Until… they share their individual real-life nightmares of this cruel and inhumane sexual predator taking advantage of their sexual trust and revealing how Rowe antagonized them via text message days and weeks after having sex with each of them. His text messages, he says, were responses to feeling rejected by each of the men for one reason or another—for example, if they stopped responding, as we have all experienced from hookups, he says he would send a vile message about HIV. (The prosecution in the case used these messages to prove intent.)
I’m not attempting to make these text messages any less awful—they are hateful and nasty. But, I can’t look at them and not wonder if these messages were just the only way he could attempt to hurt someone or get a reaction from someone who he obviously felt hurt by—whether real or not? The complication he didn’t think about potentionally is that he was admitting over and over his knowledge of his HIV status. This is may be showcasing my own naivety in thinking people are inherently good, but there exists enough reasonable doubt about “intent” in my mind that I would of really struggled locking this guy up for the rest of his life and tossing away the key. I would of also struggled in looking these partners in the eyes and saying I didn’t punish Rowe.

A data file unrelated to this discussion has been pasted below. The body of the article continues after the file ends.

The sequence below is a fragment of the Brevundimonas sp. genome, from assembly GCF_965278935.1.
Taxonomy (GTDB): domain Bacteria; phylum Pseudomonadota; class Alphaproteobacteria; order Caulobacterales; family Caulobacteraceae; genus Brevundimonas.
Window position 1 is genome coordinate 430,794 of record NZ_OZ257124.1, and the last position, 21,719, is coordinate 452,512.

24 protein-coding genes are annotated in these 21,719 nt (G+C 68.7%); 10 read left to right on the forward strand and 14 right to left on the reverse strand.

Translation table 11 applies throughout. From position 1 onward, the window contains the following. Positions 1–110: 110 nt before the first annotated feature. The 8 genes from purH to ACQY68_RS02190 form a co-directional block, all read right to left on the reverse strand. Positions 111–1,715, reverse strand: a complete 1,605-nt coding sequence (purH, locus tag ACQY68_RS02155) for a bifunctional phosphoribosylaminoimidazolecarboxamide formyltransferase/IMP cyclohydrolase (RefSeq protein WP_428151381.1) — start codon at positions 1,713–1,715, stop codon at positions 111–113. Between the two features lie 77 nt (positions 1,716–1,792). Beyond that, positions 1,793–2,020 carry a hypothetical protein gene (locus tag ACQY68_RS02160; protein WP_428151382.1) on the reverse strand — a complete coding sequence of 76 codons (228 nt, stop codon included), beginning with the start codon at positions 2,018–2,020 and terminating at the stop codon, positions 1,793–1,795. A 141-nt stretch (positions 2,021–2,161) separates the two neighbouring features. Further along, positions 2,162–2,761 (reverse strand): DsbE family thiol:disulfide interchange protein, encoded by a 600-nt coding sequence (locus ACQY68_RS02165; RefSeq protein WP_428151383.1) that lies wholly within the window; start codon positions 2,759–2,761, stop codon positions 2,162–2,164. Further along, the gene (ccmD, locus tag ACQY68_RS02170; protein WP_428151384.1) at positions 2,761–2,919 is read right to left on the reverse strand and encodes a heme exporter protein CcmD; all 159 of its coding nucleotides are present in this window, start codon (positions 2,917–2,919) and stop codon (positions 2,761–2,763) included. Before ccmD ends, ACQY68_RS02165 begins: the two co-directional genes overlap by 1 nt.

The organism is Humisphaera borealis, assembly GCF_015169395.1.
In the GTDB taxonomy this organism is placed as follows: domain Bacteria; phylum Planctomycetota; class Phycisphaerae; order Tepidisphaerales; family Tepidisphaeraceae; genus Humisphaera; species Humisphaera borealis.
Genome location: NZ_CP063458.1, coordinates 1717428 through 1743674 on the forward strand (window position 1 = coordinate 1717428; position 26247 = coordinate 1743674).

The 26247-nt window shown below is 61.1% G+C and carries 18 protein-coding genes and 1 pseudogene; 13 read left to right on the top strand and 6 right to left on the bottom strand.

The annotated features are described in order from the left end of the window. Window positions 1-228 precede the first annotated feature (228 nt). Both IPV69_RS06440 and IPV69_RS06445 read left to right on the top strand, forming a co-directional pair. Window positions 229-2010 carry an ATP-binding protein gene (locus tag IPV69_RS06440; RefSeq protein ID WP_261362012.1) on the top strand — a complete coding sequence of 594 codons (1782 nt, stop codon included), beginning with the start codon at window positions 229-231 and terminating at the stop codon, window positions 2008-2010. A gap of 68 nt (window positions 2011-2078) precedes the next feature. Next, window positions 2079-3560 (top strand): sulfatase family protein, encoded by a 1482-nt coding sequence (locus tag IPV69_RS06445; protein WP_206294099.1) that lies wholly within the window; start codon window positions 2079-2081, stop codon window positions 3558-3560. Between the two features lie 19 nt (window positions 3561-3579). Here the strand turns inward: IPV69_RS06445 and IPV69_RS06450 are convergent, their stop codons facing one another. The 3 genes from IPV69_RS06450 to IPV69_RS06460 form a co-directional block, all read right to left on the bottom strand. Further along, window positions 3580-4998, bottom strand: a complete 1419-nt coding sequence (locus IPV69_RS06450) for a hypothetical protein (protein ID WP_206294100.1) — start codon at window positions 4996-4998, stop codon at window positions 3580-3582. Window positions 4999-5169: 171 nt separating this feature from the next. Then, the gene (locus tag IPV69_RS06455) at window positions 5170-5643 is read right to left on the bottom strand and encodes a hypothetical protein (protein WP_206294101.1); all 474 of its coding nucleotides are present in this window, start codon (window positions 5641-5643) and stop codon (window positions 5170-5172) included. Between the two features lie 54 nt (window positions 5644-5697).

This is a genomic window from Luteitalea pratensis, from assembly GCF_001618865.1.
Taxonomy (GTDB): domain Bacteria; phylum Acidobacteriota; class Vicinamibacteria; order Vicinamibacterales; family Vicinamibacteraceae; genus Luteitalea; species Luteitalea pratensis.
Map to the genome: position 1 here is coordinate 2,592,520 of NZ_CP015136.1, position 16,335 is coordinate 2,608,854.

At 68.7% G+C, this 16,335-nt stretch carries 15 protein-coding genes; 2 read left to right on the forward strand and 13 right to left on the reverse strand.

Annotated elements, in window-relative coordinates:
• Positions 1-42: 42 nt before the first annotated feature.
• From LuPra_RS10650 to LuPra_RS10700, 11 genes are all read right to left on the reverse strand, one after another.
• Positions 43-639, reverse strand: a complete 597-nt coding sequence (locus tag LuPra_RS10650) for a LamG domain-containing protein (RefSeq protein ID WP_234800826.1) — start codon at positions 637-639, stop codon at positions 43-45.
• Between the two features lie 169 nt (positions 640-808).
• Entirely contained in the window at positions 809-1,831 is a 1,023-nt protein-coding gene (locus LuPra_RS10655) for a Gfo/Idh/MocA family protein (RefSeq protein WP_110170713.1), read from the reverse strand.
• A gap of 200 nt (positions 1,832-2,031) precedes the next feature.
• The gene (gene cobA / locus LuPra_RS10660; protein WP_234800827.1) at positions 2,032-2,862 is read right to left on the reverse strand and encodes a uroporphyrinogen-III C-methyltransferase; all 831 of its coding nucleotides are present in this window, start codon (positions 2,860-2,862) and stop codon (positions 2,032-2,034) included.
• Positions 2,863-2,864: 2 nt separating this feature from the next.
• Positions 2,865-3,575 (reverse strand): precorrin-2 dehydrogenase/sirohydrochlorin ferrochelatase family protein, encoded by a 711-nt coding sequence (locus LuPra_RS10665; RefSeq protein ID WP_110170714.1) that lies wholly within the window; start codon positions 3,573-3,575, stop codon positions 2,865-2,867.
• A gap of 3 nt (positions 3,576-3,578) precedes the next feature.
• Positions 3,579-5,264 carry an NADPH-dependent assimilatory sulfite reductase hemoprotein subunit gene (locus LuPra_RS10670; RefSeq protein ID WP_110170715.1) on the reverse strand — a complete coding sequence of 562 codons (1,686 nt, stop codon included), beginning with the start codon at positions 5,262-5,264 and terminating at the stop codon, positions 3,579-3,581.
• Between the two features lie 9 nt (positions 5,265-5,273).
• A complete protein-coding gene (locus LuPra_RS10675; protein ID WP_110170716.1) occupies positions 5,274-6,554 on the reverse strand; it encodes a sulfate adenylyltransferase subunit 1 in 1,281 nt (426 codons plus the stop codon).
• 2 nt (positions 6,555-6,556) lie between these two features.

Maybe my experience of being with a past boyfriend that would say anything and everything to me to hurt me after a fight affects my understanding that people say shitty things. Sometimes so shitty and as far as the final night my ex from many years ago and I were together when he said, “Don’t go to sleep, Josh. You may not wake up.” Did I then or do I now believe he was intending to kill me? No. But if you just look at those words—that would be a credible threat of bodily harm with intent. But the reality is that those words were the only thing my ex knew would get a response from me and the most vile thing he thought he could say to me because he felt hurt. His intent was to hurt me with his words. He lacked the intent to actually physically hurt me.